Sunday, June 28, 2015

Digitally Speaking...55 "Kyrra: Alien Jungle Girl, etc."

These are comics I've read from my comiXology account...This time that means Kinds of Blue Vol. 1, Kung Fu Skratch! #1, and Kyrra: Alien Jungle Girl #1.

Kinds of Blue Vol. 1 (Hive Mindedness)
From 2011.

When people talk about depression, when they try to help with depression, they invariably end up with something like Kinds of Blue: a well-meaning, expressive, demonstrative...lack of concrete dialogue.  Part of this is the comic book format.  Hey, I know from comic book format.  What people generally call the graphic novel when they want to distinguish from superhero stories and the like usually comes with a certain vagueness.  Anecdotal,'s as if revealing too much would be a betrayal of the self.  But then what's the point?  The epitome of this kind of storytelling is Harvey Pekar, the late curmudgeon made famous by the film American Splendor.  So what it amounts to is sounding like you're complaining about everything, and admitting that there aren't any answers, that the world sucks and you just have to deal with it, or that you'll find a kind of happiness if you'll just look...

Listen, if I sound like I'm taking the material personally, it's because I am.  And overall it is good material, but it lacks anything but empathy.  The problem, anyone who carries around with them existential discontent, to use another term, is not overly comforted by the notion that they're not alone.  Or that one or two people may sympathize or will try and help them if and when they can.  Depression is something of a modern invention.  Life sucked a lot worse in times past.  Depression, I think, is an acknowledgment that life isn't completely bad, but it could be a lot better if only..., and it's the if only... that can never be addressed, because, well, life is in transition.  And maybe humans really are getting better.  But it happens in slow motion, and in the sucks.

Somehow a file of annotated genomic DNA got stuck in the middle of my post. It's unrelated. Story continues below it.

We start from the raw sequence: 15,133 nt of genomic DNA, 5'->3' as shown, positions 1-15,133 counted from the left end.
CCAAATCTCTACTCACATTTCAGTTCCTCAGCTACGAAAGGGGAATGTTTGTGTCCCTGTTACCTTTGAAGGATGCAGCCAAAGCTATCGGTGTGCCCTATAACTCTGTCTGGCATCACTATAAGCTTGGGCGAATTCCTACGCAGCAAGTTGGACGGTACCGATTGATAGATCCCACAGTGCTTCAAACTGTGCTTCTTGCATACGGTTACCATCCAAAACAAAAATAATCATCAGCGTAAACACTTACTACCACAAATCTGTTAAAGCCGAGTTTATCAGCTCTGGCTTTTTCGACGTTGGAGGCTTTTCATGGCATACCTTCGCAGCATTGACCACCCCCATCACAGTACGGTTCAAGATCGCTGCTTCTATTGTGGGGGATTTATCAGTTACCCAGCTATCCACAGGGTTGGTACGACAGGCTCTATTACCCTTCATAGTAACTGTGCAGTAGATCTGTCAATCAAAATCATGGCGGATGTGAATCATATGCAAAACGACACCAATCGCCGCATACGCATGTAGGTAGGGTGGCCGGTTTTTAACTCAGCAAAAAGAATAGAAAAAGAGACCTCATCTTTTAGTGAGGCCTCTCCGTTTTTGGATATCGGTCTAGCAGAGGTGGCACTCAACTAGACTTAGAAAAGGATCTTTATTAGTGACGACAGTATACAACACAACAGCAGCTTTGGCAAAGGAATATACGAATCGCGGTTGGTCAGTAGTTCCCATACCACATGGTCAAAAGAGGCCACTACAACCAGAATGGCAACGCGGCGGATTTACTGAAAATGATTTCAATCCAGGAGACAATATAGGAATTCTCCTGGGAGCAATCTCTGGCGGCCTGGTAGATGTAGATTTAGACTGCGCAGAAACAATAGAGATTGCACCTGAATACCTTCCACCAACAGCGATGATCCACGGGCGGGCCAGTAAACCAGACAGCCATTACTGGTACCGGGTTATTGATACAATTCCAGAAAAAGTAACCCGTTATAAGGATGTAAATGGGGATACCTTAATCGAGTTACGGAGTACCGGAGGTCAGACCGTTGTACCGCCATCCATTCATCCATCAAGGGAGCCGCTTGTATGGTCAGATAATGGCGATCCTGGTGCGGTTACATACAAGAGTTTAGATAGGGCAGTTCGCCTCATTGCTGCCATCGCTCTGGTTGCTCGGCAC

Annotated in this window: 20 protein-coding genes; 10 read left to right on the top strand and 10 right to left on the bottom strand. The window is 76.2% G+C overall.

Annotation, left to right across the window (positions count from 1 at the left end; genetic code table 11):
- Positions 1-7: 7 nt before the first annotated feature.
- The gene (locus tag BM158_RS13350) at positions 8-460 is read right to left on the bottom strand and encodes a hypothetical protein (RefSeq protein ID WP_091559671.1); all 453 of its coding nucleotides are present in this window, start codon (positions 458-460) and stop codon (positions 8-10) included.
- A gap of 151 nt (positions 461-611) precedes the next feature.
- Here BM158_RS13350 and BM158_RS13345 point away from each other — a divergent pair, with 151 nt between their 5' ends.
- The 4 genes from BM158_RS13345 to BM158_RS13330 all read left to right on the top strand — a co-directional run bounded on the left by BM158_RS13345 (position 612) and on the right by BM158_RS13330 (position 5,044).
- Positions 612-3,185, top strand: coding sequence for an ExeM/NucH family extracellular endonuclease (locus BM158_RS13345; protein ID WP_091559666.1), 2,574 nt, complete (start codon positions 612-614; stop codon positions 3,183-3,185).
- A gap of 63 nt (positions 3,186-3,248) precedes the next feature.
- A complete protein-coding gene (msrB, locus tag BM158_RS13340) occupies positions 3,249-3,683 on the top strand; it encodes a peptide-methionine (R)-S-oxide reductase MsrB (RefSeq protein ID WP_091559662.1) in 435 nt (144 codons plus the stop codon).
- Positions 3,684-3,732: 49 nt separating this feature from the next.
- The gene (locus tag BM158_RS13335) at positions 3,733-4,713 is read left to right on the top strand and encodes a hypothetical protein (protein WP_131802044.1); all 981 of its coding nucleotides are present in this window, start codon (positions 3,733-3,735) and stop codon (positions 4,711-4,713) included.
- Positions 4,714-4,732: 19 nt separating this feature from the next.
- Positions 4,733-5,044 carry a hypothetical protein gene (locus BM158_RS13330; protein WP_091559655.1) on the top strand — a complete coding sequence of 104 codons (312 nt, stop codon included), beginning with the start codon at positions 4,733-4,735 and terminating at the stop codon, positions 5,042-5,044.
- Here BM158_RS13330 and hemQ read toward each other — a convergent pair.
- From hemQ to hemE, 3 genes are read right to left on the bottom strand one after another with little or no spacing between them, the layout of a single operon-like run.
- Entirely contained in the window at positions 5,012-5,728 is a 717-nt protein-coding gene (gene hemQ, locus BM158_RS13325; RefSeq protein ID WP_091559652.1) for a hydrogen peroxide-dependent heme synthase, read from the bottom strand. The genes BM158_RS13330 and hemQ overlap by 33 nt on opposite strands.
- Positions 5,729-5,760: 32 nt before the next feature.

So my point is, instead of one or two people saying, "Hey! I realize you're having a tough time of it," it would perhaps be better if even whole pockets of a community could chip in.  Think of it like the school social pecking order.  You have the cool kids, and then you have the misfits who band together.  But what about the misfits who are misfits even among misfits?  This is what I'm talking about.  Depression is like being that loner misfit.  This is not addressed in Kinds of Blue.  In fact, if there's a concrete criticism of it, it's that of any real information provided in the vignettes, it's that the creators are reasonably comfortable in their lives.  It's just that they happen to be depressed.

I don't know.  How do you help the misfit loner?  How do you find that pocket of a community?  Kinds of Blue has a vignette about enjoying movies.  Escapism.  The problem is, society always has demands.  And maybe it's the demands that are the biggest cause of depression.  Can't very well acknowledge that, however.  Society depends on demands, even though we have so many people in the world, most of us have no practical use whatsoever.  (And maybe that's another cause of depression, realizing that.)  Maybe we just have to find better ways to make people feel useful.  Wanted.  Included.  No matter how they prefer to exist.